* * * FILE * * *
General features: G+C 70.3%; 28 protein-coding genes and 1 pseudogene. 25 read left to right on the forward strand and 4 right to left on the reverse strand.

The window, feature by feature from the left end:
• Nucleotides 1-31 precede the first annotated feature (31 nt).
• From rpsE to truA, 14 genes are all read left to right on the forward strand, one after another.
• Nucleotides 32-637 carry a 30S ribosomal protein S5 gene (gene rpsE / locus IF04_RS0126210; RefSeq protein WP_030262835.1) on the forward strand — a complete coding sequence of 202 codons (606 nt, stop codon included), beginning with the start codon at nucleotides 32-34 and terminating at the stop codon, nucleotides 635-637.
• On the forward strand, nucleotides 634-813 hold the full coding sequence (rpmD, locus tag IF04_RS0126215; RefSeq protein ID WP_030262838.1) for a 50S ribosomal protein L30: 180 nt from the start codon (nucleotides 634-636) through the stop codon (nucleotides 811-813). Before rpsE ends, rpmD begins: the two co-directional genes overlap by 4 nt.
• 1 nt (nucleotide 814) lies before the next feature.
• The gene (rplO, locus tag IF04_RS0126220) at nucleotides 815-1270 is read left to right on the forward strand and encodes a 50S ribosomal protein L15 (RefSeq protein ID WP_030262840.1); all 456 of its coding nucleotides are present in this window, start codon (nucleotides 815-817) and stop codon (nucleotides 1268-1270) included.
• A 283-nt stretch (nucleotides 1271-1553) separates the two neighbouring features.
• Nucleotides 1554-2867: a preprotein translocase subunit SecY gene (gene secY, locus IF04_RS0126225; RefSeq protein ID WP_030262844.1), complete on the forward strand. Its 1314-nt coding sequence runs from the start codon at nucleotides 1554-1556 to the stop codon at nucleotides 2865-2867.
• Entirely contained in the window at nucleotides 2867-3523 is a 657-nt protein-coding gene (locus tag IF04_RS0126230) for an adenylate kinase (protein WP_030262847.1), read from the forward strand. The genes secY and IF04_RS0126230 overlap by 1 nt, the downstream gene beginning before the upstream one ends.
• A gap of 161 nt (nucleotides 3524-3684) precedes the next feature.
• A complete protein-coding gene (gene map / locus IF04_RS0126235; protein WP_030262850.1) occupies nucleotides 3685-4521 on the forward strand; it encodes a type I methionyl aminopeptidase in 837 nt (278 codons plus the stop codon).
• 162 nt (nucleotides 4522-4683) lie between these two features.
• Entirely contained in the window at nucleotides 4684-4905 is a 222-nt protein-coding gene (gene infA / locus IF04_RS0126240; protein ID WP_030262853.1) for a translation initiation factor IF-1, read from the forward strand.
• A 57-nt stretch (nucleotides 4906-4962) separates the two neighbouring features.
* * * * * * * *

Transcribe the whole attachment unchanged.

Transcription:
General features: G+C 70.3%; 28 protein-coding genes and 1 pseudogene. 25 read left to right on the forward strand and 4 right to left on the reverse strand.

The window, feature by feature from the left end:
• Nucleotides 1-31 precede the first annotated feature (31 nt).
• From rpsE to truA, 14 genes are all read left to right on the forward strand, one after another.
• Nucleotides 32-637 carry a 30S ribosomal protein S5 gene (gene rpsE / locus IF04_RS0126210; RefSeq protein WP_030262835.1) on the forward strand — a complete coding sequence of 202 codons (606 nt, stop codon included), beginning with the start codon at nucleotides 32-34 and terminating at the stop codon, nucleotides 635-637.
• On the forward strand, nucleotides 634-813 hold the full coding sequence (rpmD, locus tag IF04_RS0126215; RefSeq protein ID WP_030262838.1) for a 50S ribosomal protein L30: 180 nt from the start codon (nucleotides 634-636) through the stop codon (nucleotides 811-813). Before rpsE ends, rpmD begins: the two co-directional genes overlap by 4 nt.
• 1 nt (nucleotide 814) lies before the next feature.
• The gene (rplO, locus tag IF04_RS0126220) at nucleotides 815-1270 is read left to right on the forward strand and encodes a 50S ribosomal protein L15 (RefSeq protein ID WP_030262840.1); all 456 of its coding nucleotides are present in this window, start codon (nucleotides 815-817) and stop codon (nucleotides 1268-1270) included.
• A 283-nt stretch (nucleotides 1271-1553) separates the two neighbouring features.
• Nucleotides 1554-2867: a preprotein translocase subunit SecY gene (gene secY, locus IF04_RS0126225; RefSeq protein ID WP_030262844.1), complete on the forward strand. Its 1314-nt coding sequence runs from the start codon at nucleotides 1554-1556 to the stop codon at nucleotides 2865-2867.
• Entirely contained in the window at nucleotides 2867-3523 is a 657-nt protein-coding gene (locus tag IF04_RS0126230) for an adenylate kinase (protein WP_030262847.1), read from the forward strand. The genes secY and IF04_RS0126230 overlap by 1 nt, the downstream gene beginning before the upstream one ends.
• A gap of 161 nt (nucleotides 3524-3684) precedes the next feature.
• A complete protein-coding gene (gene map / locus IF04_RS0126235; protein WP_030262850.1) occupies nucleotides 3685-4521 on the forward strand; it encodes a type I methionyl aminopeptidase in 837 nt (278 codons plus the stop codon).
• 162 nt (nucleotides 4522-4683) lie between these two features.
• Entirely contained in the window at nucleotides 4684-4905 is a 222-nt protein-coding gene (gene infA / locus IF04_RS0126240; protein ID WP_030262853.1) for a translation initiation factor IF-1, read from the forward strand.
• A 57-nt stretch (nucleotides 4906-4962) separates the two neighbouring features.